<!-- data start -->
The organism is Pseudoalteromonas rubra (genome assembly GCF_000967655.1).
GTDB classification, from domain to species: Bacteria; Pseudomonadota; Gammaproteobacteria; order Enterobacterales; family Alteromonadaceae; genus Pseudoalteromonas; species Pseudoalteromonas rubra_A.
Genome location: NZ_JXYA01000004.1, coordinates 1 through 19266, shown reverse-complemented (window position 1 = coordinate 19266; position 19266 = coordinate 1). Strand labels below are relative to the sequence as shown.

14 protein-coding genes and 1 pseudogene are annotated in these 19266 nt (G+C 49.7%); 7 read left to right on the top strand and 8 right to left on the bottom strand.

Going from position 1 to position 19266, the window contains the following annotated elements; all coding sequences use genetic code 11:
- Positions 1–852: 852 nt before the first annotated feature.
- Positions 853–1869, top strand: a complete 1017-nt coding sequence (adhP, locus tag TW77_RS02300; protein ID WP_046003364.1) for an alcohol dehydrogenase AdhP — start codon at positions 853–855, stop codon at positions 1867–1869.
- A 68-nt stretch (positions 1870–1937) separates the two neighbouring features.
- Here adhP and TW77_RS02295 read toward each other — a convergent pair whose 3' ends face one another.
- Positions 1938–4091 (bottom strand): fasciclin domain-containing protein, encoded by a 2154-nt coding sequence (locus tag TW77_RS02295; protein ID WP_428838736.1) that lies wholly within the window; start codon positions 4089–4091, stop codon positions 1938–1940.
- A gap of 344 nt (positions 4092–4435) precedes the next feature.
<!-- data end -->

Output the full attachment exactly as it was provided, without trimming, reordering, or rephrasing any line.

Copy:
The organism is Pseudoalteromonas rubra (genome assembly GCF_000967655.1).
GTDB classification, from domain to species: Bacteria; Pseudomonadota; Gammaproteobacteria; order Enterobacterales; family Alteromonadaceae; genus Pseudoalteromonas; species Pseudoalteromonas rubra_A.
Genome location: NZ_JXYA01000004.1, coordinates 1 through 19266, shown reverse-complemented (window position 1 = coordinate 19266; position 19266 = coordinate 1). Strand labels below are relative to the sequence as shown.

14 protein-coding genes and 1 pseudogene are annotated in these 19266 nt (G+C 49.7%); 7 read left to right on the top strand and 8 right to left on the bottom strand.

Going from position 1 to position 19266, the window contains the following annotated elements; all coding sequences use genetic code 11:
- Positions 1–852: 852 nt before the first annotated feature.
- Positions 853–1869, top strand: a complete 1017-nt coding sequence (adhP, locus tag TW77_RS02300; protein ID WP_046003364.1) for an alcohol dehydrogenase AdhP — start codon at positions 853–855, stop codon at positions 1867–1869.
- A 68-nt stretch (positions 1870–1937) separates the two neighbouring features.
- Here adhP and TW77_RS02295 read toward each other — a convergent pair whose 3' ends face one another.
- Positions 1938–4091 (bottom strand): fasciclin domain-containing protein, encoded by a 2154-nt coding sequence (locus tag TW77_RS02295; protein ID WP_428838736.1) that lies wholly within the window; start codon positions 4089–4091, stop codon positions 1938–1940.
- A gap of 344 nt (positions 4092–4435) precedes the next feature.